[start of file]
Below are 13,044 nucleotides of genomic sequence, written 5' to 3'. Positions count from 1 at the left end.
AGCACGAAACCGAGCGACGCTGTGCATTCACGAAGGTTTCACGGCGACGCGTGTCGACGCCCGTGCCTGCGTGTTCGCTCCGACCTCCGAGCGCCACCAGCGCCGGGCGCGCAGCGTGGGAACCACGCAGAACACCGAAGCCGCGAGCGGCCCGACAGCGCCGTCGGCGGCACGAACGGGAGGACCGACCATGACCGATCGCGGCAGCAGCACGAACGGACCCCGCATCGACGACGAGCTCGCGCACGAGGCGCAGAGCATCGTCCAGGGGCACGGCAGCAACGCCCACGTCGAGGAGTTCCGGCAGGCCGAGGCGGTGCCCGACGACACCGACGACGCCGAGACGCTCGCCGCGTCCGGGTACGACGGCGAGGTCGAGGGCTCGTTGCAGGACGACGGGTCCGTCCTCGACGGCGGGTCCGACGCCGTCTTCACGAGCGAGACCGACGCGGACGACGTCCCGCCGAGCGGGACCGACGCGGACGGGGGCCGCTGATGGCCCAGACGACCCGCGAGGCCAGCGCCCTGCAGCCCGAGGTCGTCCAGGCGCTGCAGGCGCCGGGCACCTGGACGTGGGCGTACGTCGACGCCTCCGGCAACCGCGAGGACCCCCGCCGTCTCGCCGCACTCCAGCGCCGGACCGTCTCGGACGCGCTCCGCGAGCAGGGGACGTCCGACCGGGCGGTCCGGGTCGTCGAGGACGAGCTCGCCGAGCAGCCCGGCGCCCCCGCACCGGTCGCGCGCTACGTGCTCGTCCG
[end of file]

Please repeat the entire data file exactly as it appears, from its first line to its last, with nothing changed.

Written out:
Below are 13,044 nucleotides of genomic sequence, written 5' to 3'. Positions count from 1 at the left end.
AGCACGAAACCGAGCGACGCTGTGCATTCACGAAGGTTTCACGGCGACGCGTGTCGACGCCCGTGCCTGCGTGTTCGCTCCGACCTCCGAGCGCCACCAGCGCCGGGCGCGCAGCGTGGGAACCACGCAGAACACCGAAGCCGCGAGCGGCCCGACAGCGCCGTCGGCGGCACGAACGGGAGGACCGACCATGACCGATCGCGGCAGCAGCACGAACGGACCCCGCATCGACGACGAGCTCGCGCACGAGGCGCAGAGCATCGTCCAGGGGCACGGCAGCAACGCCCACGTCGAGGAGTTCCGGCAGGCCGAGGCGGTGCCCGACGACACCGACGACGCCGAGACGCTCGCCGCGTCCGGGTACGACGGCGAGGTCGAGGGCTCGTTGCAGGACGACGGGTCCGTCCTCGACGGCGGGTCCGACGCCGTCTTCACGAGCGAGACCGACGCGGACGACGTCCCGCCGAGCGGGACCGACGCGGACGGGGGCCGCTGATGGCCCAGACGACCCGCGAGGCCAGCGCCCTGCAGCCCGAGGTCGTCCAGGCGCTGCAGGCGCCGGGCACCTGGACGTGGGCGTACGTCGACGCCTCCGGCAACCGCGAGGACCCCCGCCGTCTCGCCGCACTCCAGCGCCGGACCGTCTCGGACGCGCTCCGCGAGCAGGGGACGTCCGACCGGGCGGTCCGGGTCGTCGAGGACGAGCTCGCCGAGCAGCCCGGCGCCCCCGCACCGGTCGCGCGCTACGTGCTCGTCCG